Would you let your children play in the street?
A few decades ago, the pavement outside your front gate used to be a playground and your neighbours your playmates. Now, most of us are lucky if we are even on first name terms with the person who lives next door. But what brought about this change in social attitudes and are our children losing out as a result?
Pavements adorned with chalked hopscotch games, hide and seek, children ‘knocking on’ their neighbours after dinner and front doors being left open in the summer are but a thing of a far more social past – but with children spending more and more time in isolation and glued to a variety of screens, could it be time to take a step back to the bygone era of letting our kids play out front?
Allowing children to play outdoors gives them a sense of freedom as well as some much-needed fresh air. In Denmark, families allow their children much freedom – with drivers giving way to children who play in the road and some communities even erecting Wendy houses for the neighbourhood children to play in.
Chris Gittens who works for Streets Alive, a group promoting street parties and neighbourhood sociability, believes life is far more insular and less local now.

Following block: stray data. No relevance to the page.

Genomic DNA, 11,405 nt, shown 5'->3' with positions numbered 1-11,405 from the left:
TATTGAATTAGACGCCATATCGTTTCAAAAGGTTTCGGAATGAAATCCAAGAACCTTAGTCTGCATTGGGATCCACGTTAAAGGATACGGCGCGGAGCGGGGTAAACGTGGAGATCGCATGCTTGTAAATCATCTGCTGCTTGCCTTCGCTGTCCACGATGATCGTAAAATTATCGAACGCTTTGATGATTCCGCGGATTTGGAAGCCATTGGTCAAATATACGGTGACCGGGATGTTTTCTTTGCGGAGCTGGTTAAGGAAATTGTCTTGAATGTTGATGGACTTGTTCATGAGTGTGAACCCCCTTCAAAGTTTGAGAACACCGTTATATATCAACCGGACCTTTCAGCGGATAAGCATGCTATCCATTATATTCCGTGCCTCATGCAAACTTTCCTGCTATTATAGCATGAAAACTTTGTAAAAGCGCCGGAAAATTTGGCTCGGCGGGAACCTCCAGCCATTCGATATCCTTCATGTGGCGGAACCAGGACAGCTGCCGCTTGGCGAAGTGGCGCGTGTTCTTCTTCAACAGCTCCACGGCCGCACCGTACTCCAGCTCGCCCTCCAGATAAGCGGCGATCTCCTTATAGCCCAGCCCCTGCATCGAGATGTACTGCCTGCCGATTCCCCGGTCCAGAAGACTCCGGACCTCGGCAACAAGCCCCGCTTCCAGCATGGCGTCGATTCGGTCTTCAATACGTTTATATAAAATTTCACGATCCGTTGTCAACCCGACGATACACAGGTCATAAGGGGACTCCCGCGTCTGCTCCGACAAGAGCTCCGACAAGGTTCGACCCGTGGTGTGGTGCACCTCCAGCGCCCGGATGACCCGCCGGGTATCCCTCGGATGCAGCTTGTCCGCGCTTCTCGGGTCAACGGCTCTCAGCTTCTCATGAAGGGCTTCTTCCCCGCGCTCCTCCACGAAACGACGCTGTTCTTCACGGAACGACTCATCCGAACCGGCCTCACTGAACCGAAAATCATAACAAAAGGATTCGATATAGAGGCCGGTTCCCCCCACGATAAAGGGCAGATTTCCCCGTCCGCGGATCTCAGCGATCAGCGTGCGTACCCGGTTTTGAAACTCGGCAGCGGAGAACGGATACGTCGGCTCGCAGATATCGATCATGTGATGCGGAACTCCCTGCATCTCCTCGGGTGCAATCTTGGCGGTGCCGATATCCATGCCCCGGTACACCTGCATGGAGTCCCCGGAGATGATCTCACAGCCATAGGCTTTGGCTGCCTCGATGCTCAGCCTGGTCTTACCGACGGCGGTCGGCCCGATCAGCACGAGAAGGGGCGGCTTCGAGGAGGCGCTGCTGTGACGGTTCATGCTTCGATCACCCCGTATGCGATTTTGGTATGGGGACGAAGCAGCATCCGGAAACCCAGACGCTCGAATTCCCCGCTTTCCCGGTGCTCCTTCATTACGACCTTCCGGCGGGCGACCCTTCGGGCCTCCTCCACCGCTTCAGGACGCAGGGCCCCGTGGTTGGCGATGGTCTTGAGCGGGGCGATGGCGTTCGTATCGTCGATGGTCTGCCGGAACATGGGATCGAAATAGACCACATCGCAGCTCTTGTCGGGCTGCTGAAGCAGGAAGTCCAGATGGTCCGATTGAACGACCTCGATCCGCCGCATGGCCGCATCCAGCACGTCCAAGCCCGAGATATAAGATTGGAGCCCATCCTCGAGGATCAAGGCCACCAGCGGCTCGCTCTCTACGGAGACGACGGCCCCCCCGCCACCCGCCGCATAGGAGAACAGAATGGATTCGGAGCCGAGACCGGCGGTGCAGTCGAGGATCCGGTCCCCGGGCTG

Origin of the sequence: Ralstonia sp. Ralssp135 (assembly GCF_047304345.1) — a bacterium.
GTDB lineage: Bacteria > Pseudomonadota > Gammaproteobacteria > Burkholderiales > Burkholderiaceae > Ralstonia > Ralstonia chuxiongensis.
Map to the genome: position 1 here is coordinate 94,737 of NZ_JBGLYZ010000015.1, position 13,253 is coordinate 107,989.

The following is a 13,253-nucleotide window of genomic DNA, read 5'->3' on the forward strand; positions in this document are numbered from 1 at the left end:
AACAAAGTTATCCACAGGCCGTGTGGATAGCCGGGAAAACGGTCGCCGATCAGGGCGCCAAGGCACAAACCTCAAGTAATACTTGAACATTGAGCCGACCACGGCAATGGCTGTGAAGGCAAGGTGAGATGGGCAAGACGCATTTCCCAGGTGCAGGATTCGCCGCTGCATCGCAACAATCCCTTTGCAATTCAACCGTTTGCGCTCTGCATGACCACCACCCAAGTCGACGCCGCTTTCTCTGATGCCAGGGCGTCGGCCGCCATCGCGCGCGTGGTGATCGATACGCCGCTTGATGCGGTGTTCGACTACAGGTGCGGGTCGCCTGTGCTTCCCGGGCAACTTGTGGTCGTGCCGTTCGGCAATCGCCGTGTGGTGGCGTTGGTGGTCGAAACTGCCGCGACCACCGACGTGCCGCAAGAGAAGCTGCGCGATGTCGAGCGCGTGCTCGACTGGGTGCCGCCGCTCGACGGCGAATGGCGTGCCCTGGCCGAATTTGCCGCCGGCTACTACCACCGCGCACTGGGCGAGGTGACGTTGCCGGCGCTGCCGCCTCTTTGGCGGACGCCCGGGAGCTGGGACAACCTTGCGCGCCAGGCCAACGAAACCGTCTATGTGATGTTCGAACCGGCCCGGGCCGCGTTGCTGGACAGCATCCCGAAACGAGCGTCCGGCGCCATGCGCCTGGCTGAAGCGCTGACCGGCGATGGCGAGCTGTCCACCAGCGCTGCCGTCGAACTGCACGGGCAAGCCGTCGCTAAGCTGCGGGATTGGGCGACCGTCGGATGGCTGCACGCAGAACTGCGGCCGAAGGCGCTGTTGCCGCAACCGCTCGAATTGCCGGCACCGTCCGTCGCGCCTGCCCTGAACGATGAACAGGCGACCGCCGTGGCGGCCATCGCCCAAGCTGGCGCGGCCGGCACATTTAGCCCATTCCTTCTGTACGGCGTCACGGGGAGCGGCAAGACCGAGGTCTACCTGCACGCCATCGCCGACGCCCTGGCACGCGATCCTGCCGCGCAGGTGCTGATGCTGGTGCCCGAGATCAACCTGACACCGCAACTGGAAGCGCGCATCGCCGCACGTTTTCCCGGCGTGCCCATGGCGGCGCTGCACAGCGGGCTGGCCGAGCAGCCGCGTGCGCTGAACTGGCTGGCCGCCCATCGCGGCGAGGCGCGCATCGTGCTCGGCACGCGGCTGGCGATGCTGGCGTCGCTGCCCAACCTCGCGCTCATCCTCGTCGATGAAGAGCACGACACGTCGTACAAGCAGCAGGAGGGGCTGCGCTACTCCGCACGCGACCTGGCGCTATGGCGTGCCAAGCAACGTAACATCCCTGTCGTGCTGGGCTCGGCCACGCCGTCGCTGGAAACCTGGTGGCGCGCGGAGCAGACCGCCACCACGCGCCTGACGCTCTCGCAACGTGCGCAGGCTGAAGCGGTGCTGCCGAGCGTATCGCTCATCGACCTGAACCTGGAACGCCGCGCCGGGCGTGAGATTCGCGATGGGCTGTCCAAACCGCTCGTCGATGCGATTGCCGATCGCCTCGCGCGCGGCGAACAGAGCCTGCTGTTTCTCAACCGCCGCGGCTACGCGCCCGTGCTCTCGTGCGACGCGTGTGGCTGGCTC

“Our research has shown the more cars there are, the less people know each other. And the less people know each other, the less happy parents are to let their children roam free. We don’t all go to school locally, shop locally or go to church locally. We don’t know our neighbours and so there is less collective responsibility for children.” He said.
Another worry for parents is also fear of “stranger danger”, which author Simon Parsons describes in his new book ‘Be Careful What You Wish For’. “Stranger Danger” is the fear of our children wondering off with a stranger. The number of children killed by a stranger is actually tiny, but nevertheless is why parents are reluctant to let their children roam free. However, Simon believes that reacting to this fear by removing children from public space entirely could be detrimental to both their own development and society’s.
Playing outdoors has well documented benefits. Only recently a study of 14,000 children by Bristol University found that regular outdoor play at eight or nine years old halves the chance of being short-sighted – as well as encouraging children to be more active and to make friends.
“Kids need to hang out with each other. They need play to be physical. They need to run around. They need the chance to be kids.” Said Gittens.
Would you allow your children to play out front? We would love to hear your thoughts. Please leave any comments below.
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